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Cops Claim Maker Turned Blind Eye to Faulty Bullet-Resistant Vests

A class action claims one of the world's largest manufacturers of protective gear for law enforcement and military personnel put officers lives at risk by selling their departments defective bullet resistant vests.

(CN) - A class action claims one of the world's largest manufacturers of protective gear for law enforcement and military personnel put officers lives at risk by selling their departments defective bullet resistant vests.

In a federal complaint filed Oct. 19 in Miami, the International Union of Police Associations, the Ohio State Troopers Association and three individual officers claim defendant Point Black Enterprises failed to notify users when it learned that some of its vests suffered from a manufacturing defect and refused to recall them.

The plaintiffs are represented by Michael Moskowitz from Moskowitz, Mandell, Salim and Simowitz PA in Ft. Lauderdale, Fla.

They say that Point Blank manufactures its military protective products through “wholly-owned subsidiaries and/or brand names, such as Point Blank Body Armor Inc., Paraclete, Protective Products Enterprises, Protective Apparel Corporation of America and others.

“…These vests contain a manufacturing defect which has created an imminent and substantial danger and risk of injury and death to the individual plaintiffs and others who use and depend upon the vests, many of whom are law enforcement officers whose job is to protect the public,” the complaint says.

Point Blank markets and advertises the vests as having an exclusive “self-suspending ballistic system” feature, and as having certain qualities and characteristics that they do not have. the plaintiffs claim.

The Ohio State Troopers Association and the International Union of Police Associations say they purchased the defective body armor for its law enforcement personnel, and that they had to replace the vests because Point Blank refused to do so.

Officers Koontz, Purpura and Rohner say that their vests fell apart while they were using it on active duty posing a life-threatening safety issue for them.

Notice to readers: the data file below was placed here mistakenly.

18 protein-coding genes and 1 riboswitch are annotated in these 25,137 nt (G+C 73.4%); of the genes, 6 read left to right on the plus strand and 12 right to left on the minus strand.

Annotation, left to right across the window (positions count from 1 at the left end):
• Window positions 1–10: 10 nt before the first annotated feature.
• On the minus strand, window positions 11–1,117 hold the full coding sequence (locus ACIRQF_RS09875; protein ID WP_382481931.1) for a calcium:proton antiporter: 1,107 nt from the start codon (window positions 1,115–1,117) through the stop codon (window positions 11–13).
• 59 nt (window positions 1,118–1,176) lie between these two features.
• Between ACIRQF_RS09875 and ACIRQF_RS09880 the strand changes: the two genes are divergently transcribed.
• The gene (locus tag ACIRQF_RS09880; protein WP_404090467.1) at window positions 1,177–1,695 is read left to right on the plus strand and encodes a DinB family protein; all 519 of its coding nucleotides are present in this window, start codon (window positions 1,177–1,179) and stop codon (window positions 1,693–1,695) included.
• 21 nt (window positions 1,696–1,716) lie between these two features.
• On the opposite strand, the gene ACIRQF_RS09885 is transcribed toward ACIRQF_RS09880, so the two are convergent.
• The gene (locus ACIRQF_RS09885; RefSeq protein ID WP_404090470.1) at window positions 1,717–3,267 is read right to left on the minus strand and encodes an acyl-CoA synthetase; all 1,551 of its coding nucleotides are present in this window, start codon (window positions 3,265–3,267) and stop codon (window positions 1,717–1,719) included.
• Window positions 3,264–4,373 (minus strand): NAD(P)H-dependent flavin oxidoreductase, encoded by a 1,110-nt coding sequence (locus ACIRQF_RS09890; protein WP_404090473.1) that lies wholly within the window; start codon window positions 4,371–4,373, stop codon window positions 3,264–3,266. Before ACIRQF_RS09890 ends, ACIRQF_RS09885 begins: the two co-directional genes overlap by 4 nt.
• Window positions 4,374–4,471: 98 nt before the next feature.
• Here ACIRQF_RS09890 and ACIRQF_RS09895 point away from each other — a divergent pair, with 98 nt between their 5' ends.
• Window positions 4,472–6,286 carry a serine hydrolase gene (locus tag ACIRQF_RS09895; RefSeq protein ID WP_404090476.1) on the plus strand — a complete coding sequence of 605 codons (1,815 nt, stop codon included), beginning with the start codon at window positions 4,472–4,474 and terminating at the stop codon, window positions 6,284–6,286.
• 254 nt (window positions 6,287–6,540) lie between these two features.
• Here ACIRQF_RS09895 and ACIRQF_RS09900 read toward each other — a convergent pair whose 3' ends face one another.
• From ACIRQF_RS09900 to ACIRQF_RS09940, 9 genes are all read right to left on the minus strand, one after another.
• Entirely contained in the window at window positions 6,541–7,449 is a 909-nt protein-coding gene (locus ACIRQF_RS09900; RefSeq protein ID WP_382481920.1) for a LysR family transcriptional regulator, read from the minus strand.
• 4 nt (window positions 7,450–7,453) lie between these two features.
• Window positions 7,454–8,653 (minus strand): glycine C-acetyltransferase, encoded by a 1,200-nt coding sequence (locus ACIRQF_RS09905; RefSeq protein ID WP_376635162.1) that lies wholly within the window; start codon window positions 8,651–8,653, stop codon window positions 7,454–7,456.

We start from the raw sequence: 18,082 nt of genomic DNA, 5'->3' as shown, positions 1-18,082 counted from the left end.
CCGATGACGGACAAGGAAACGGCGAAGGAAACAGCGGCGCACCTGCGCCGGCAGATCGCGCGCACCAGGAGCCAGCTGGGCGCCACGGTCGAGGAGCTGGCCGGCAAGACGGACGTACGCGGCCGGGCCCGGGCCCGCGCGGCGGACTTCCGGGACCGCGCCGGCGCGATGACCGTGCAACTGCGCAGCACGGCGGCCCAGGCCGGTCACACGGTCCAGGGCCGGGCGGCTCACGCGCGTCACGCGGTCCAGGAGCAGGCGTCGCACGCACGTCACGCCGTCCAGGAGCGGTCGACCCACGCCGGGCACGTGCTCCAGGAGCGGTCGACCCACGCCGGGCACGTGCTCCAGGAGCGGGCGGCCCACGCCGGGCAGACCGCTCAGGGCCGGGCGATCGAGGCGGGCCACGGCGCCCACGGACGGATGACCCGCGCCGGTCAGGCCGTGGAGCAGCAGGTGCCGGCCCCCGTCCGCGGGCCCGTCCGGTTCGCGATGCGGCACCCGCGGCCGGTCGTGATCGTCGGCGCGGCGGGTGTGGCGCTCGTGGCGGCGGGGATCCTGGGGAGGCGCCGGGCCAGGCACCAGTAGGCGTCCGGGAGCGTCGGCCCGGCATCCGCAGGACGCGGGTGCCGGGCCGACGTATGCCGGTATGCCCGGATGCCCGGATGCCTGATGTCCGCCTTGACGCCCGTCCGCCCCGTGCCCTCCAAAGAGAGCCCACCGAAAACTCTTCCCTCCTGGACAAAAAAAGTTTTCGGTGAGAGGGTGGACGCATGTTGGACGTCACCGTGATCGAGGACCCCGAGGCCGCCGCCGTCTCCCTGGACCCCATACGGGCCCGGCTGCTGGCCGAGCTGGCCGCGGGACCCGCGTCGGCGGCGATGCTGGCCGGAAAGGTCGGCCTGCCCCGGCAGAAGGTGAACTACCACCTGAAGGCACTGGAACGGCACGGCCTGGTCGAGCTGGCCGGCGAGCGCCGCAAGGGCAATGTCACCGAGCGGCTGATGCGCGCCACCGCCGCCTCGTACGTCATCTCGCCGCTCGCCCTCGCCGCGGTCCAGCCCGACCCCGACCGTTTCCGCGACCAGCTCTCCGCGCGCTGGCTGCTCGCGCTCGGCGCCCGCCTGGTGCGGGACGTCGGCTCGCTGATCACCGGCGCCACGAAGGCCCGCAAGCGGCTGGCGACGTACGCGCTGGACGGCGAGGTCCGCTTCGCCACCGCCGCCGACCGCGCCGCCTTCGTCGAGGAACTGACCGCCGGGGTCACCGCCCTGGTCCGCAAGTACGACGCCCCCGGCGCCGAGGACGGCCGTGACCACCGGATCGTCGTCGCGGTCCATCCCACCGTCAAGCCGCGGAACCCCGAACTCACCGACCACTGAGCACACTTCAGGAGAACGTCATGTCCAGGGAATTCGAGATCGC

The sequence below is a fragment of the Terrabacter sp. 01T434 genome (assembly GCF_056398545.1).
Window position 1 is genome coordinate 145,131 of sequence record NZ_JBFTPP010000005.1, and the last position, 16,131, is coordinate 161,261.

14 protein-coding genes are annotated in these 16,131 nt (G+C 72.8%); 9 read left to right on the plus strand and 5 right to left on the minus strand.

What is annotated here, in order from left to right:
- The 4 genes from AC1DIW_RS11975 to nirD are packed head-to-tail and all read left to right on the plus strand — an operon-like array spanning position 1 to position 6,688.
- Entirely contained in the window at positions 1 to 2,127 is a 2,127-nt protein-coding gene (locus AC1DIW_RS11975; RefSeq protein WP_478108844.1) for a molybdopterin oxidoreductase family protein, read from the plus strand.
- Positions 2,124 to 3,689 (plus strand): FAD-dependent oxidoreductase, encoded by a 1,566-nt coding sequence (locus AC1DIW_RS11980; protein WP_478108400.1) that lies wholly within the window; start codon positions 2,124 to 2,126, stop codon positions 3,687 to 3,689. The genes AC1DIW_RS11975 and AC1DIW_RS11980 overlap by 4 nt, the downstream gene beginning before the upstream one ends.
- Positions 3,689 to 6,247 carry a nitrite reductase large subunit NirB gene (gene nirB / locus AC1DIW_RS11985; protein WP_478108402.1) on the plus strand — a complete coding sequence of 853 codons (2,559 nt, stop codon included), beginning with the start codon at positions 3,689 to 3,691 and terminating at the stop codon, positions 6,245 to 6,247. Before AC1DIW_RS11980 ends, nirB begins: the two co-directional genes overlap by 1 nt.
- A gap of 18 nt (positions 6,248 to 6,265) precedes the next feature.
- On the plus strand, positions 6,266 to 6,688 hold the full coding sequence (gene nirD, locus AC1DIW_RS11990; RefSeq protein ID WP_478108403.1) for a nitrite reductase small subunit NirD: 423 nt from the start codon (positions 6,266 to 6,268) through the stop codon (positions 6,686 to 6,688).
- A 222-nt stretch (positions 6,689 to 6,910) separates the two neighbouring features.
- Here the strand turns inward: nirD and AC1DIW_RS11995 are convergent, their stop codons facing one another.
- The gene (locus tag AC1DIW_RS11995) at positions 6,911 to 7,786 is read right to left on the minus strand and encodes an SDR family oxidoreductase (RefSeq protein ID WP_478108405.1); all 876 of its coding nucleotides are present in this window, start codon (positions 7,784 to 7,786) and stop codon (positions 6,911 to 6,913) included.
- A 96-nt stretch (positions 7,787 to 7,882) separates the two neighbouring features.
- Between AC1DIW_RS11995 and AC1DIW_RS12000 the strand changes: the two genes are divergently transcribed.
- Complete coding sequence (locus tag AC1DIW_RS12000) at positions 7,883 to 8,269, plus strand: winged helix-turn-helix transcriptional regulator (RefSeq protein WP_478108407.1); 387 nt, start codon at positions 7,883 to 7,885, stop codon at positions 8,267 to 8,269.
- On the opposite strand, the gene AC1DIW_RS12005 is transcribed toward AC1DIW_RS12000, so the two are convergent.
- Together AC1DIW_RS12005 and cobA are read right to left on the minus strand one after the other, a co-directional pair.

The officers go on to claim that Point Blank refused to provide them with new, properly functioning vest, despite the fact the defective vests were still under warranty.

They say Point Blank did send them new should straps and carriers for their vests, but that these measures did not correct the defects.

As a result, they were forced to use duct and electrical tape and even safety pins while on duty to prevent the vests from falling apart, the complaint says.

Bullet proof vests contain two main components: “the ballistic panel system and the carrier or outershell/garment in which the ballistic panel system is placed.”

The complaint claims that the “self-suspending ballistic system” vests suddenly fall apart when the officers are in the field because movement causes the ballistic panels to separate from the shoulder straps.

“Traditionally, body armor manufacturers do not tamper with the integrity of the ballistic panels by incorporating attachments or a suspension system directly into the ballistic panel system. Rather, any straps or suspension system is incorporated into the carrier, including any Velcro or other similar material,” the complaint says.

According to the complaint, Point Blank provides a five-year written warranty that covers the ballistic panel system and a two-year written warranty for the carriers for its vests, but it failed to honor them.

Plaintiffs claim Point Blank is manufacturing the vests using low-cost and low-quality components and are selling them as new, when in fact their ballistic panels have manufacture and issue dates of up to four and a half years old.

They seek compensatory damages and injunctive relief on claims of breach of warranty and unfair business practices.

A representative of Point Blank did not immediately respond to a phoned request for comment on the litigation.

Categories / Business, Government, National, Technology

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